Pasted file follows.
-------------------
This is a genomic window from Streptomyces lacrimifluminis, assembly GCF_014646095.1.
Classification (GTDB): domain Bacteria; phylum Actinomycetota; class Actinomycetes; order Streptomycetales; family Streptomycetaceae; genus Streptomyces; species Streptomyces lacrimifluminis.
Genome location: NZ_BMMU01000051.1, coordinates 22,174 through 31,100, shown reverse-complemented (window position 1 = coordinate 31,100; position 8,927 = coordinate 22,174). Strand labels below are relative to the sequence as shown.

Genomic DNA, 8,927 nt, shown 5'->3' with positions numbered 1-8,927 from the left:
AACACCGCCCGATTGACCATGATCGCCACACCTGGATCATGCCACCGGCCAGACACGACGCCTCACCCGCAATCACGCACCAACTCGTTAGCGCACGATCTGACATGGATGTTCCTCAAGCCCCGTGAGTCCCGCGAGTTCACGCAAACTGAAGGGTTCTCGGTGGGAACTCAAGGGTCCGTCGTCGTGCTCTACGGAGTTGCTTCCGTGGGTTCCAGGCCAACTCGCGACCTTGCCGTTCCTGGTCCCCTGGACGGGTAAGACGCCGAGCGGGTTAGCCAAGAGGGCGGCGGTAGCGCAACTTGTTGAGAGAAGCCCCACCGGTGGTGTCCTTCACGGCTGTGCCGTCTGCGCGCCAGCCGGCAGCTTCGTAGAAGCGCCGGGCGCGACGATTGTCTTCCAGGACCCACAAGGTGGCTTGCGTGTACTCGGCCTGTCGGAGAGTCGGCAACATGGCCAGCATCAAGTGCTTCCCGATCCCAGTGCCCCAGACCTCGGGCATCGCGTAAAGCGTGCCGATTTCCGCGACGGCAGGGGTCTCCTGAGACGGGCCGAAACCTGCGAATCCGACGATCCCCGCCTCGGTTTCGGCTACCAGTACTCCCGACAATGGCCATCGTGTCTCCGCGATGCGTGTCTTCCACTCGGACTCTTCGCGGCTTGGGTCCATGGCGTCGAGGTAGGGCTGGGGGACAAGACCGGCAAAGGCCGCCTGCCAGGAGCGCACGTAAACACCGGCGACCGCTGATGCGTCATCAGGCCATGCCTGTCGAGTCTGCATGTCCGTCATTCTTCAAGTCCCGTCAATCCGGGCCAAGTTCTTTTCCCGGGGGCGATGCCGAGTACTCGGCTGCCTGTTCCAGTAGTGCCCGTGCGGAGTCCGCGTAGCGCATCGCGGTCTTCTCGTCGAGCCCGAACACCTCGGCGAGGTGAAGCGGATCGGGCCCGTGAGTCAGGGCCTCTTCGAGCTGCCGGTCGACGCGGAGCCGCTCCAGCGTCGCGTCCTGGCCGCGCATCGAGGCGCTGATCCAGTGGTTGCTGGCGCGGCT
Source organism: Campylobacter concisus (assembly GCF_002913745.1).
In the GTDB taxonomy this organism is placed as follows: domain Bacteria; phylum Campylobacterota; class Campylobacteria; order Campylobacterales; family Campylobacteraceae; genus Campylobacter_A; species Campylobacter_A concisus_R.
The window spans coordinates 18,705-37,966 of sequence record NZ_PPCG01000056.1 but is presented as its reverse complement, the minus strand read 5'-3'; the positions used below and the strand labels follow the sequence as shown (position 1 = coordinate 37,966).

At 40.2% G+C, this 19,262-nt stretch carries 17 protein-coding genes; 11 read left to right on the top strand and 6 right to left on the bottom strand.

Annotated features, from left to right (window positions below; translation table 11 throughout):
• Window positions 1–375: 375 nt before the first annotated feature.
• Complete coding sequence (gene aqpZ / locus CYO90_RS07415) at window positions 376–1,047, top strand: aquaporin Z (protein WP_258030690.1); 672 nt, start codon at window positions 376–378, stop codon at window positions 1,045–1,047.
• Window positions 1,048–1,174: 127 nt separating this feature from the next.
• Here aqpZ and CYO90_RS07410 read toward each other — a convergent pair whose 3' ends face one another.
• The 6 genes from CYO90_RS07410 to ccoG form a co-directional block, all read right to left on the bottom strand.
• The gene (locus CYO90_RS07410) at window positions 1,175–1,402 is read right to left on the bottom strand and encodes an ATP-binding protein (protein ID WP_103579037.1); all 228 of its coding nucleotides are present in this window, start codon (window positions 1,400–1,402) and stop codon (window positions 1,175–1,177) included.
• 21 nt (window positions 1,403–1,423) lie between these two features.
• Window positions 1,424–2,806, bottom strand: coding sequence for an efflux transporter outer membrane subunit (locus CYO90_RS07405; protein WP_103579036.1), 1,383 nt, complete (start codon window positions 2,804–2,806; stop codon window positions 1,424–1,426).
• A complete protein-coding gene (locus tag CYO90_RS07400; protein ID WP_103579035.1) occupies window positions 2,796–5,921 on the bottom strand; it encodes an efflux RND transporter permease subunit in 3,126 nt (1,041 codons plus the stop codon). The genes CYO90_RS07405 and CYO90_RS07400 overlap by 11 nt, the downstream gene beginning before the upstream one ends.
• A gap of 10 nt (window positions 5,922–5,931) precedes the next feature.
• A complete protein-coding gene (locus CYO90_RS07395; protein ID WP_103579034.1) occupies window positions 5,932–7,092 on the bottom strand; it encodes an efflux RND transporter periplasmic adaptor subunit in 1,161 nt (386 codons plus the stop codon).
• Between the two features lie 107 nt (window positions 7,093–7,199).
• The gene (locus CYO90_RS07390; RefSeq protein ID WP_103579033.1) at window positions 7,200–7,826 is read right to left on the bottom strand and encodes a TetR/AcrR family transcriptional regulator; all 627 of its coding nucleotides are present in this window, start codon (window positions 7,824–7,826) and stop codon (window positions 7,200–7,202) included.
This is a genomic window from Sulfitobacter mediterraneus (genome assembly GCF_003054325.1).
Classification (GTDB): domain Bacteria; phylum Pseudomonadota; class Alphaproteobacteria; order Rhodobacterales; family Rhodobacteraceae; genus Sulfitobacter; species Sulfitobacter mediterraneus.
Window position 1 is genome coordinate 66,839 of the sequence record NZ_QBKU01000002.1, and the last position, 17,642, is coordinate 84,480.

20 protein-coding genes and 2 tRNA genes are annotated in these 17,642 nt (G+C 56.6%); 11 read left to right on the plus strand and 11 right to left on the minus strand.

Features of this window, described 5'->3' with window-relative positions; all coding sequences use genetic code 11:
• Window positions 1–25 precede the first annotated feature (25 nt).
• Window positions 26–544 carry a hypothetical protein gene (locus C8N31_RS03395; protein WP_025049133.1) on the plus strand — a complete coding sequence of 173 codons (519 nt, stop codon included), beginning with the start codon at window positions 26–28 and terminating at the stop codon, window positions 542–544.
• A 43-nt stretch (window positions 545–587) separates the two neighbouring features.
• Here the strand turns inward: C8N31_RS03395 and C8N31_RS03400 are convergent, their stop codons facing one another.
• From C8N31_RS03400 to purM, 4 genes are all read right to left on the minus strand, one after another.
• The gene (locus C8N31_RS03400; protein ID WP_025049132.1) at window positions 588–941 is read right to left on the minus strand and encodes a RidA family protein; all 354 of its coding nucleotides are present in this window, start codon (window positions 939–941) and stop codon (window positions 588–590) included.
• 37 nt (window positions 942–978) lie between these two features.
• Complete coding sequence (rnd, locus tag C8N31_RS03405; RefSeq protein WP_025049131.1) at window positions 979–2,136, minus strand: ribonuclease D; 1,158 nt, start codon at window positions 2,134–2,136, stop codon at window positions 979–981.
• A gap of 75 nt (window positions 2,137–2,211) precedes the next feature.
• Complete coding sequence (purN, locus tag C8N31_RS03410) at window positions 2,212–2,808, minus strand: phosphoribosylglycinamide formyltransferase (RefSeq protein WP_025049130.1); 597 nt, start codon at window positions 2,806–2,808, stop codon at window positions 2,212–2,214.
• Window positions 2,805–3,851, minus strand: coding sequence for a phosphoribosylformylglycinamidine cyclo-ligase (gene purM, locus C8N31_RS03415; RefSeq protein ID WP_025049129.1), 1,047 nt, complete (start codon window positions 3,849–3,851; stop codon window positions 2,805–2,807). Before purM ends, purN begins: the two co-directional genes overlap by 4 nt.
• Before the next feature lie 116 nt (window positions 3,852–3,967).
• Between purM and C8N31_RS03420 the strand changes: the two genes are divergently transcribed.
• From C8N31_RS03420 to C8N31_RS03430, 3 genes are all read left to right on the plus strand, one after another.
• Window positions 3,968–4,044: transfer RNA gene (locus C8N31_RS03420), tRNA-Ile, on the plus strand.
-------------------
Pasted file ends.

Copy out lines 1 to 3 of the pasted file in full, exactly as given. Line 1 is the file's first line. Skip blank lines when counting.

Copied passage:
This is a genomic window from Streptomyces lacrimifluminis, assembly GCF_014646095.1.
Classification (GTDB): domain Bacteria; phylum Actinomycetota; class Actinomycetes; order Streptomycetales; family Streptomycetaceae; genus Streptomyces; species Streptomyces lacrimifluminis.
Genome location: NZ_BMMU01000051.1, coordinates 22,174 through 31,100, shown reverse-complemented (window position 1 = coordinate 31,100; position 8,927 = coordinate 22,174). Strand labels below are relative to the sequence as shown.